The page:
Grant Green recorded a truly vast number of sessions for Blue Note in the early ‘60s. So many in fact, that a good number, both as leader and as a highly-regarded sideman, were left in the vaults for many years, and not released until after his young death in ’79, and his later rediscovery by the acid-jazz crowd in the early-90s.
Of those left in the can, most in fact rank alongside his finest works, such as his two sessions recorded with the rhythm section of McCoy Tyner, Bob Cranshaw and Elvin Jones, which made the excellent ‘Matador’ and, with the additions of Joe Henderson and James Spaulding, would go on to make ‘Solid’.
‘Solid’ is perhaps the hardest sounding recording Green has ever made, not that the set itself ever becomes hard - all the players here have recorded much harder-edged material with other bandleaders. Strong material choices come from a wide range of sources, taking in the jazz world (Sonny Rollins, Joe Henderson, Duke Pearson), pop (Burt Bacharach) and Greens own always strong compositions.
‘Minor League’ sets up an upbeat opening that swings and gives us some great solos from Green and his largest ever horn section, while ‘Ess-Thetic’ will come as a strong surprise to any who would erroneously claim he possessed lesser technical skills than that of Wes Montgomery or George Benson. Elvin Jones too makes a great bid for his spotlight moment with some highly notable drumming.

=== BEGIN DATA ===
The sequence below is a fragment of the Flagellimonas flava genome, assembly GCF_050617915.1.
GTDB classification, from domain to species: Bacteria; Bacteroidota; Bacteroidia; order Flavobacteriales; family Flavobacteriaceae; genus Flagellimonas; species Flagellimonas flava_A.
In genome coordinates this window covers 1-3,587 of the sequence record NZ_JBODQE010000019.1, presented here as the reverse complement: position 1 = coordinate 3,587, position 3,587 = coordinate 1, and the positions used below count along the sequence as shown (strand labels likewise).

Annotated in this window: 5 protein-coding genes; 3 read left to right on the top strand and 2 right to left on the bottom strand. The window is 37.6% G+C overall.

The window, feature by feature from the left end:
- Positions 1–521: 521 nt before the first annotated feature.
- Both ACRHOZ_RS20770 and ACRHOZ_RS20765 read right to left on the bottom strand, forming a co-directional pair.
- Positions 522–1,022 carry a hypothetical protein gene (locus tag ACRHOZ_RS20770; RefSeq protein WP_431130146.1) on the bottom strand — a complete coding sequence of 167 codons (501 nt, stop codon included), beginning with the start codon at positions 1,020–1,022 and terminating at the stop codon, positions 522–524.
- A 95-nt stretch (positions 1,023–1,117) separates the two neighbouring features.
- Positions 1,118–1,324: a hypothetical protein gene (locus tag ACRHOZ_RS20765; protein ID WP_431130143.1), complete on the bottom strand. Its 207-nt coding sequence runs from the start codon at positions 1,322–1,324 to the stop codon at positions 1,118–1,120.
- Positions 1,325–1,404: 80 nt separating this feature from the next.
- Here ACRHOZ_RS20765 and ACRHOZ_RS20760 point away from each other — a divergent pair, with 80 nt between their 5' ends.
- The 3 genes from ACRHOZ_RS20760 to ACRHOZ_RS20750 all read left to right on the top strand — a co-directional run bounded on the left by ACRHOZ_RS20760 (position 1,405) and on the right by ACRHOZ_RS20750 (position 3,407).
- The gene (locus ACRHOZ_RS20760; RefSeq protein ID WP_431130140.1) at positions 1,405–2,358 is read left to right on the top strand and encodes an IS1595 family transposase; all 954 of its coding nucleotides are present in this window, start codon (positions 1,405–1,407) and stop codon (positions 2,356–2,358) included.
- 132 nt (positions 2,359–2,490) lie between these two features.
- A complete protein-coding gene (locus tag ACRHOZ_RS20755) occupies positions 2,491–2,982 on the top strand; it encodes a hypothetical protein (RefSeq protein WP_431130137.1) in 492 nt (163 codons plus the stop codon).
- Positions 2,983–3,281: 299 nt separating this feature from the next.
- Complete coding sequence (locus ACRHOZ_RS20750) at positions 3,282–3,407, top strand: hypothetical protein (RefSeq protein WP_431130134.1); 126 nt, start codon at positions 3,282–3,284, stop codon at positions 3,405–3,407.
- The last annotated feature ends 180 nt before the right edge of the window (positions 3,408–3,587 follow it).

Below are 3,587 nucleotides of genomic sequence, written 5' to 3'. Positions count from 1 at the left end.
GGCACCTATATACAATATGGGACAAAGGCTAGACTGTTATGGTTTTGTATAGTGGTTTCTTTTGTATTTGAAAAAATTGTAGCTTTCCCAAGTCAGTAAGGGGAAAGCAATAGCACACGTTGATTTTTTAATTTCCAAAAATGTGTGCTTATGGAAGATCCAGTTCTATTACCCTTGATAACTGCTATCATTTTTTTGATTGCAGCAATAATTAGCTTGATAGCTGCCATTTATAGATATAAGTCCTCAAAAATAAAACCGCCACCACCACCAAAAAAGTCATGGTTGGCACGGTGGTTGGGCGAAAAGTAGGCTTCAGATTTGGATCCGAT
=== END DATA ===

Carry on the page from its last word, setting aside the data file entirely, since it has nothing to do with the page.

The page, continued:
The title-track and Greens own ‘Grant’s Tune’ are more blues-based, with a laid back yet good time feel, while Henderson’s frequently covered ‘The Kicker’ gets a slower paced cover than is usual, and invites favourable comparison with both Bobby Hutchersons and Horace Silvers takes on the same number. Oddly, on most re-issues of the album, Bacharach’s ‘Wives And Lovers’ is tacked on the end. It’s the exact same version that’s also on Green’s earlier ‘Matador’ sessions, and while it does sit better there, it still feels very badly out of place and tacked-on on both recordings.
‘Idle Moments’ and ‘Street Of Dreams’ come as the more well-known ‘cool’ recordings from Green, with many others coming highly recommended, such as ‘Grants First Stand’ or ‘Sunday Mornin’’. ‘Solid’ however in its different groove is a good set of harder-bopping blues-jazz, and is strongly advised for anyone who is interested in hearing Grant with a harder edge.